Takeaway Islington: 305 fast food outlets and a healthy eating campaign
Local residents are not short of places to buy convenience food but what are the implications for their health?
There are a total of 305 fast food outlets in Islington, according to National Obesity Observatory data from 2013. This means of 325 local authorities, the borough has the 30th highest number in the UK, with 148 fast food outlets for every 100,000 Islington residents.
In 2011 Islington Council vowed to promote healthy eating in the borough through a new £100,000 initiative.
The Hearty Lives Islington campaign is a three year project funded by the British Heart Foundation, which aims to promote healthy food by urging “cafes, restaurants, takeaways and sandwich shops” to “use less salt and saturated fat content” in their foods.
The campaign aims to “tackle some areas relating to heart health” by appointing Environmental Health Officers to local shops, cafes and restaurants to help improve the nutritional content of the food they serve.
The businesses which do successfully apply the required changes to “make their food healthier” will receive “a Healthier Catering Commitment certificate and a door sticker” from the Council and the charity, in an effort to help customers to “recognise the businesses that have shown this commitment”.
Speaking to SJS at the end of last year, Babar Malik, manager of Angel Express, a pizza and kebab shop on St. John Street, said that he had “never heard of the project”, although he welcomed such a scheme.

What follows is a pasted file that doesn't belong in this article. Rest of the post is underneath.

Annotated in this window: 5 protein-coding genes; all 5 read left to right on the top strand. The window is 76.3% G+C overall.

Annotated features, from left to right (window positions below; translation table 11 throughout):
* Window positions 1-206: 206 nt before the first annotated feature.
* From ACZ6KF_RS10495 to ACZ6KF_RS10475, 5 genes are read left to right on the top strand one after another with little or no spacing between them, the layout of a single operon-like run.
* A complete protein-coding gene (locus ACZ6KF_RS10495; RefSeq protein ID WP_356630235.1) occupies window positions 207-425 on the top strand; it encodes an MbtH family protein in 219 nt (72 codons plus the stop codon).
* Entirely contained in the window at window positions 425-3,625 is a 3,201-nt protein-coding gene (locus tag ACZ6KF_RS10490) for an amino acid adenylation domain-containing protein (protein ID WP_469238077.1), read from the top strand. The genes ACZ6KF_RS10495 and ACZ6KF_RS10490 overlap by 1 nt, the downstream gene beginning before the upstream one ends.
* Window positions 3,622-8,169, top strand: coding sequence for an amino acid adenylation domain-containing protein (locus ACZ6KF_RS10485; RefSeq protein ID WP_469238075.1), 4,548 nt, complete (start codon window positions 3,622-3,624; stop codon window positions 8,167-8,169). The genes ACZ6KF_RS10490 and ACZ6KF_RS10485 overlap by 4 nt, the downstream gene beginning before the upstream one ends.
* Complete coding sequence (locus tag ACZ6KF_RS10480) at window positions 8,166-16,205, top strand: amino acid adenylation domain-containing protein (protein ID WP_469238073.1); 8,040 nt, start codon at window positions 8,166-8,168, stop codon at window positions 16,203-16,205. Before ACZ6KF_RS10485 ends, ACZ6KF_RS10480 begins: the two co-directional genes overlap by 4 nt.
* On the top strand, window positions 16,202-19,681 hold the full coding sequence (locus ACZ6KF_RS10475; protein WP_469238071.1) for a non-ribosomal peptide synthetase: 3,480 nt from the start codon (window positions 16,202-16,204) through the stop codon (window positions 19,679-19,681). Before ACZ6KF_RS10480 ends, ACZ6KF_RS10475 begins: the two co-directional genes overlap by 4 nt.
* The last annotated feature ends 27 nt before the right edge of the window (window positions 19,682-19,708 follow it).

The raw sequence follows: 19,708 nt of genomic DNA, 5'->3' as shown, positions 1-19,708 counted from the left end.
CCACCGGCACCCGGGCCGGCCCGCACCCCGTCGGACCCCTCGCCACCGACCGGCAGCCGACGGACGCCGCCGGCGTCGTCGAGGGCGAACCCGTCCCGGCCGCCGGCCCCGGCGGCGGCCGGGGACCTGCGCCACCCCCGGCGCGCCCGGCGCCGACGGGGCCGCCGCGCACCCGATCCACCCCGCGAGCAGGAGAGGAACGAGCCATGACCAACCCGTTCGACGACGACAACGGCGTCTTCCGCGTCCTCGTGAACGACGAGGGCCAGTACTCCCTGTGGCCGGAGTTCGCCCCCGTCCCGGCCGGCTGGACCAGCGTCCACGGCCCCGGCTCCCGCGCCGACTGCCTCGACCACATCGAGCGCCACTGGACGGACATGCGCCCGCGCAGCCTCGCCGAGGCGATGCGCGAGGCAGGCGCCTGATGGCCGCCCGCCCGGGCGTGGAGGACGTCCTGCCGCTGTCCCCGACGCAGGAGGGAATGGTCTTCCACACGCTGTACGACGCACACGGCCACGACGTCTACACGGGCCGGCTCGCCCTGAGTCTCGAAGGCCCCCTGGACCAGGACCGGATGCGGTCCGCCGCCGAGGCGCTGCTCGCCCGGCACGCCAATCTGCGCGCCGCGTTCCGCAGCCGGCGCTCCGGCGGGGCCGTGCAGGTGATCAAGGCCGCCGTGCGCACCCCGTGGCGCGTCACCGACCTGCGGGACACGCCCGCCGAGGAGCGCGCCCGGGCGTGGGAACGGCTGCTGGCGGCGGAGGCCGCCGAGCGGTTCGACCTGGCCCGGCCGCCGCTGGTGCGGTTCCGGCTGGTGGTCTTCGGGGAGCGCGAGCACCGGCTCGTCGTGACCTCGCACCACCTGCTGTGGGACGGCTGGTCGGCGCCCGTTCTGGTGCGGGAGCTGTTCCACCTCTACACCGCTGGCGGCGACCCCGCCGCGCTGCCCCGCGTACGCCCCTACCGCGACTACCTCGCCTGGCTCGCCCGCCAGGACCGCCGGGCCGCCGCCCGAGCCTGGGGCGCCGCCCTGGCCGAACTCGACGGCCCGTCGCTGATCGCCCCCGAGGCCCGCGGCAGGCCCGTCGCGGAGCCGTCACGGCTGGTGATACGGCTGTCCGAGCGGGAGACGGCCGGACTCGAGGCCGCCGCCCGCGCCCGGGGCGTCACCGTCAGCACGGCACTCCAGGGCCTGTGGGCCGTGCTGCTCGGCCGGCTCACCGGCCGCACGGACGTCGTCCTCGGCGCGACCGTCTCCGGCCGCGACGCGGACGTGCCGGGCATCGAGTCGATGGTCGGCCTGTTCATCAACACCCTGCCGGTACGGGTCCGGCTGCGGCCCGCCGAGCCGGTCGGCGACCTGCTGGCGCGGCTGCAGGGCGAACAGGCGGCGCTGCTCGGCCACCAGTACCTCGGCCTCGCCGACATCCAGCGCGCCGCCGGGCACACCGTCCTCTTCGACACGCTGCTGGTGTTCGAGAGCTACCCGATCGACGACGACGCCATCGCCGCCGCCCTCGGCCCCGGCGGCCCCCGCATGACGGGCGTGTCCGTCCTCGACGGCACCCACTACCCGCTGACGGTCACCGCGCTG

“I think it is a good idea that the Council wants to make food healthy. I care about what my customers eat so it is good but I haven’t heard of it before today,” he said.
Ji Lee, 47, who has worked in Islington for over three years, said that there was little choice but to eat at takeaway shops in Islington. “I’ve lived here for quite a while and there isn’t that much to choose from so I just go to the café by the market for some hot food.”
A sandwich from café ‘Bliss’ on St. John Street was lunchtime fare for Amie Kay, a 22-year-old student living in Islington: “If I’m feeling really healthy I’ll grab a quick sushi but they are quite pricey so I normally stick to the sandwiches”.
To manage the high number of takeaways and the effect it may be having on Islington residents and their health, Islington Council had previously announced that it will work to limit the number of takeaways around schools.
According to the ‘Child Obesity’ report released by NHS Islington in March 2013, 38% of children aged 10-11 – that is 599 of Year 6 school children – are ‘overweight or obese’ and some 438 children in Reception are classified as ‘overweight or obese’.
In November 2012 the council said it will look to “ban the setting up of new fast-food outlets within 200 metres of a primary or secondary school’ and that it was one of the few London boroughs that has drawn up ‘Supplementary Planning Docs’ to facilitate restriction of “the development of new fast food premises near schools”.
This followed a Mayor of London campaign, the Takeaways Toolkit, which provides guidance to local authorities on how to make local takeaway food healthier. It recommends working with takeaways to ensure that they produce healthier food and reduce the amount of fast food school children have access to at lunch and on their route to and from school.
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